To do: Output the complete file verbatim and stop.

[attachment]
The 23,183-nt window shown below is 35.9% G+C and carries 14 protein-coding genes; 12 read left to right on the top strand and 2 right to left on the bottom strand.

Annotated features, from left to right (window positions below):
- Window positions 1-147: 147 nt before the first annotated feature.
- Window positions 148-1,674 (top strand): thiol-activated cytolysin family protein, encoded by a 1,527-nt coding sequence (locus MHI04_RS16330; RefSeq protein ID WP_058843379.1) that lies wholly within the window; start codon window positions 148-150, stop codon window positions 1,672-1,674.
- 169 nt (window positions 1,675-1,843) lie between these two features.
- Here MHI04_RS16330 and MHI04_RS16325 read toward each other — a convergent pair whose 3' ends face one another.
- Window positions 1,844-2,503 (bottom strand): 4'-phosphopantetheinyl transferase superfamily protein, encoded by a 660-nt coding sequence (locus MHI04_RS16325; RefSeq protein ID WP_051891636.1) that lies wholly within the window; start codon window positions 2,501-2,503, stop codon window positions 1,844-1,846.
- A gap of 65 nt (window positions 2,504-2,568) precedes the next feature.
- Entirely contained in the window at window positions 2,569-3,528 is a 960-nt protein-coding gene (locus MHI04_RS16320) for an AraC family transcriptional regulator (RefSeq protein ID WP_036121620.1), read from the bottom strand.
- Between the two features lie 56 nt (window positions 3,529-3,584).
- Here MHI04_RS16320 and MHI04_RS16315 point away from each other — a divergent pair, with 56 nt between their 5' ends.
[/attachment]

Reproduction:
The 23,183-nt window shown below is 35.9% G+C and carries 14 protein-coding genes; 12 read left to right on the top strand and 2 right to left on the bottom strand.

Annotated features, from left to right (window positions below):
- Window positions 1-147: 147 nt before the first annotated feature.
- Window positions 148-1,674 (top strand): thiol-activated cytolysin family protein, encoded by a 1,527-nt coding sequence (locus MHI04_RS16330; RefSeq protein ID WP_058843379.1) that lies wholly within the window; start codon window positions 148-150, stop codon window positions 1,672-1,674.
- 169 nt (window positions 1,675-1,843) lie between these two features.
- Here MHI04_RS16330 and MHI04_RS16325 read toward each other — a convergent pair whose 3' ends face one another.
- Window positions 1,844-2,503 (bottom strand): 4'-phosphopantetheinyl transferase superfamily protein, encoded by a 660-nt coding sequence (locus MHI04_RS16325; RefSeq protein ID WP_051891636.1) that lies wholly within the window; start codon window positions 2,501-2,503, stop codon window positions 1,844-1,846.
- A gap of 65 nt (window positions 2,504-2,568) precedes the next feature.
- Entirely contained in the window at window positions 2,569-3,528 is a 960-nt protein-coding gene (locus MHI04_RS16320) for an AraC family transcriptional regulator (RefSeq protein ID WP_036121620.1), read from the bottom strand.
- Between the two features lie 56 nt (window positions 3,529-3,584).
- Here MHI04_RS16320 and MHI04_RS16315 point away from each other — a divergent pair, with 56 nt between their 5' ends.